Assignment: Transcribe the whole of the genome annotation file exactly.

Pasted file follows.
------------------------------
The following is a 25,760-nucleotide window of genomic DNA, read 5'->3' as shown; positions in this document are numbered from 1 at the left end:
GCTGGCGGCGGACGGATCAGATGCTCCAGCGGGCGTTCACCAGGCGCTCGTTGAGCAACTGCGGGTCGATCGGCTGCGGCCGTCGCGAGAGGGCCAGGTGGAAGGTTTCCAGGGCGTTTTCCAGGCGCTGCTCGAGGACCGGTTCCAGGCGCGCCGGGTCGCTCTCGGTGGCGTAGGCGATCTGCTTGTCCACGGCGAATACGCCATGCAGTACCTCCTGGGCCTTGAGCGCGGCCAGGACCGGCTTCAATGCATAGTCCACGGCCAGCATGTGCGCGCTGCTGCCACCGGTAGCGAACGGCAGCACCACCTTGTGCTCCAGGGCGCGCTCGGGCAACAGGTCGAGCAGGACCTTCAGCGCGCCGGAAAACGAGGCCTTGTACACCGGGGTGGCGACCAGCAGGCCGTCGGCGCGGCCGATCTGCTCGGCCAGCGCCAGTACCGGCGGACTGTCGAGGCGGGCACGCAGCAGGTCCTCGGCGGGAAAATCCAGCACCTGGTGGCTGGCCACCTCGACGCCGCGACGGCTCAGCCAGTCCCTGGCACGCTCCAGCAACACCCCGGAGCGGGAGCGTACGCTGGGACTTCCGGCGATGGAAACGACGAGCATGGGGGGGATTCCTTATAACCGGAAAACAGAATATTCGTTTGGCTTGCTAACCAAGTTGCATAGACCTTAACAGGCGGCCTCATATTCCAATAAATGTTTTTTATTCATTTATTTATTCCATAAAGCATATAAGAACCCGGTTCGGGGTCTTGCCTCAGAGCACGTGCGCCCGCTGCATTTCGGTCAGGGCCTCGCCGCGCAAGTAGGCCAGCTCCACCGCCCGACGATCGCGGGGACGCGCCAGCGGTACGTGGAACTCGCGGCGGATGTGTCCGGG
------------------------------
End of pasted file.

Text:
The following is a 25,760-nucleotide window of genomic DNA, read 5'->3' as shown; positions in this document are numbered from 1 at the left end:
GCTGGCGGCGGACGGATCAGATGCTCCAGCGGGCGTTCACCAGGCGCTCGTTGAGCAACTGCGGGTCGATCGGCTGCGGCCGTCGCGAGAGGGCCAGGTGGAAGGTTTCCAGGGCGTTTTCCAGGCGCTGCTCGAGGACCGGTTCCAGGCGCGCCGGGTCGCTCTCGGTGGCGTAGGCGATCTGCTTGTCCACGGCGAATACGCCATGCAGTACCTCCTGGGCCTTGAGCGCGGCCAGGACCGGCTTCAATGCATAGTCCACGGCCAGCATGTGCGCGCTGCTGCCACCGGTAGCGAACGGCAGCACCACCTTGTGCTCCAGGGCGCGCTCGGGCAACAGGTCGAGCAGGACCTTCAGCGCGCCGGAAAACGAGGCCTTGTACACCGGGGTGGCGACCAGCAGGCCGTCGGCGCGGCCGATCTGCTCGGCCAGCGCCAGTACCGGCGGACTGTCGAGGCGGGCACGCAGCAGGTCCTCGGCGGGAAAATCCAGCACCTGGTGGCTGGCCACCTCGACGCCGCGACGGCTCAGCCAGTCCCTGGCACGCTCCAGCAACACCCCGGAGCGGGAGCGTACGCTGGGACTTCCGGCGATGGAAACGACGAGCATGGGGGGGATTCCTTATAACCGGAAAACAGAATATTCGTTTGGCTTGCTAACCAAGTTGCATAGACCTTAACAGGCGGCCTCATATTCCAATAAATGTTTTTTATTCATTTATTTATTCCATAAAGCATATAAGAACCCGGTTCGGGGTCTTGCCTCAGAGCACGTGCGCCCGCTGCATTTCGGTCAGGGCCTCGCCGCGCAAGTAGGCCAGCTCCACCGCCCGACGATCGCGGGGACGCGCCAGCGGTACGTGGAACTCGCGGCGGATGTGTCCGGG